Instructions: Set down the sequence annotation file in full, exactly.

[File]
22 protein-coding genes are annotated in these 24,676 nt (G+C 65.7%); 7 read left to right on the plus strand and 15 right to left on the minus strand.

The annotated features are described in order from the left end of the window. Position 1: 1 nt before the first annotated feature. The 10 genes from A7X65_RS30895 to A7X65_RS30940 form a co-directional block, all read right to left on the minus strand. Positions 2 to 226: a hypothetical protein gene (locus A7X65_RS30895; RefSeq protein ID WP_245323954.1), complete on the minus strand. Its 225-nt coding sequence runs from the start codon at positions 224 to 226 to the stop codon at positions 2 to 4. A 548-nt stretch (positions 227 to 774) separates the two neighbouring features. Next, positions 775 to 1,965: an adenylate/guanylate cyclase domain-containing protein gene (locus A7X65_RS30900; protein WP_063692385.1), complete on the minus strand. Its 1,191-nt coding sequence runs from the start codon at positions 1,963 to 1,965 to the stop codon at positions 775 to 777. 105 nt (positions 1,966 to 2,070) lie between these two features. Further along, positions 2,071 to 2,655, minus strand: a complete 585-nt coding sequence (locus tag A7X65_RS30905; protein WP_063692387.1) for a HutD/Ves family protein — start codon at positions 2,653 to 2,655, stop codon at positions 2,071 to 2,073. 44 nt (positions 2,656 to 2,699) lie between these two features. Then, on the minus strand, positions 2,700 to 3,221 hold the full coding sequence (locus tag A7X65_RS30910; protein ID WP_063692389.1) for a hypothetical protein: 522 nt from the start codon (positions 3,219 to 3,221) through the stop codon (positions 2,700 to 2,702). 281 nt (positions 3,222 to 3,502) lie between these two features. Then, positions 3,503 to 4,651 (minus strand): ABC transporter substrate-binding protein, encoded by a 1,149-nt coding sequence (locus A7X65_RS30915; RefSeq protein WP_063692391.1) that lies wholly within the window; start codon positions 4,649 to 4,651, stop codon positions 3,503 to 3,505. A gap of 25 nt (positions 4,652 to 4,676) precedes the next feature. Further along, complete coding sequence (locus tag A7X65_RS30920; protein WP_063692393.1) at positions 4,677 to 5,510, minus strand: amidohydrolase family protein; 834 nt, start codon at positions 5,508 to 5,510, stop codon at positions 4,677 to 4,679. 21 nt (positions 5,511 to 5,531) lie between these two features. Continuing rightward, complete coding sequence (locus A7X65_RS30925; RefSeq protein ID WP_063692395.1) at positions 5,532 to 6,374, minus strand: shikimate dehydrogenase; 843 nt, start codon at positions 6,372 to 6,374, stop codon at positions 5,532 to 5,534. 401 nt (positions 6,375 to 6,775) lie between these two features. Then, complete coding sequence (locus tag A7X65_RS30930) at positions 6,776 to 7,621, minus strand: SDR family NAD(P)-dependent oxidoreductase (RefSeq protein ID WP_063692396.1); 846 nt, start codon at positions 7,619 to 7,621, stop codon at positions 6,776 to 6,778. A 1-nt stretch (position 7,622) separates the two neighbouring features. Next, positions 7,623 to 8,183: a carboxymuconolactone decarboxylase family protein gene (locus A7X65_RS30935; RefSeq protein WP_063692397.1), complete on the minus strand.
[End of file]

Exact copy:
22 protein-coding genes are annotated in these 24,676 nt (G+C 65.7%); 7 read left to right on the plus strand and 15 right to left on the minus strand.

The annotated features are described in order from the left end of the window. Position 1: 1 nt before the first annotated feature. The 10 genes from A7X65_RS30895 to A7X65_RS30940 form a co-directional block, all read right to left on the minus strand. Positions 2 to 226: a hypothetical protein gene (locus A7X65_RS30895; RefSeq protein ID WP_245323954.1), complete on the minus strand. Its 225-nt coding sequence runs from the start codon at positions 224 to 226 to the stop codon at positions 2 to 4. A 548-nt stretch (positions 227 to 774) separates the two neighbouring features. Next, positions 775 to 1,965: an adenylate/guanylate cyclase domain-containing protein gene (locus A7X65_RS30900; protein WP_063692385.1), complete on the minus strand. Its 1,191-nt coding sequence runs from the start codon at positions 1,963 to 1,965 to the stop codon at positions 775 to 777. 105 nt (positions 1,966 to 2,070) lie between these two features. Further along, positions 2,071 to 2,655, minus strand: a complete 585-nt coding sequence (locus tag A7X65_RS30905; protein WP_063692387.1) for a HutD/Ves family protein — start codon at positions 2,653 to 2,655, stop codon at positions 2,071 to 2,073. 44 nt (positions 2,656 to 2,699) lie between these two features. Then, on the minus strand, positions 2,700 to 3,221 hold the full coding sequence (locus tag A7X65_RS30910; protein ID WP_063692389.1) for a hypothetical protein: 522 nt from the start codon (positions 3,219 to 3,221) through the stop codon (positions 2,700 to 2,702). 281 nt (positions 3,222 to 3,502) lie between these two features. Then, positions 3,503 to 4,651 (minus strand): ABC transporter substrate-binding protein, encoded by a 1,149-nt coding sequence (locus A7X65_RS30915; RefSeq protein WP_063692391.1) that lies wholly within the window; start codon positions 4,649 to 4,651, stop codon positions 3,503 to 3,505. A gap of 25 nt (positions 4,652 to 4,676) precedes the next feature. Further along, complete coding sequence (locus tag A7X65_RS30920; protein WP_063692393.1) at positions 4,677 to 5,510, minus strand: amidohydrolase family protein; 834 nt, start codon at positions 5,508 to 5,510, stop codon at positions 4,677 to 4,679. 21 nt (positions 5,511 to 5,531) lie between these two features. Continuing rightward, complete coding sequence (locus A7X65_RS30925; RefSeq protein ID WP_063692395.1) at positions 5,532 to 6,374, minus strand: shikimate dehydrogenase; 843 nt, start codon at positions 6,372 to 6,374, stop codon at positions 5,532 to 5,534. 401 nt (positions 6,375 to 6,775) lie between these two features. Then, complete coding sequence (locus tag A7X65_RS30930) at positions 6,776 to 7,621, minus strand: SDR family NAD(P)-dependent oxidoreductase (RefSeq protein ID WP_063692396.1); 846 nt, start codon at positions 7,619 to 7,621, stop codon at positions 6,776 to 6,778. A 1-nt stretch (position 7,622) separates the two neighbouring features. Next, positions 7,623 to 8,183: a carboxymuconolactone decarboxylase family protein gene (locus A7X65_RS30935; RefSeq protein WP_063692397.1), complete on the minus strand.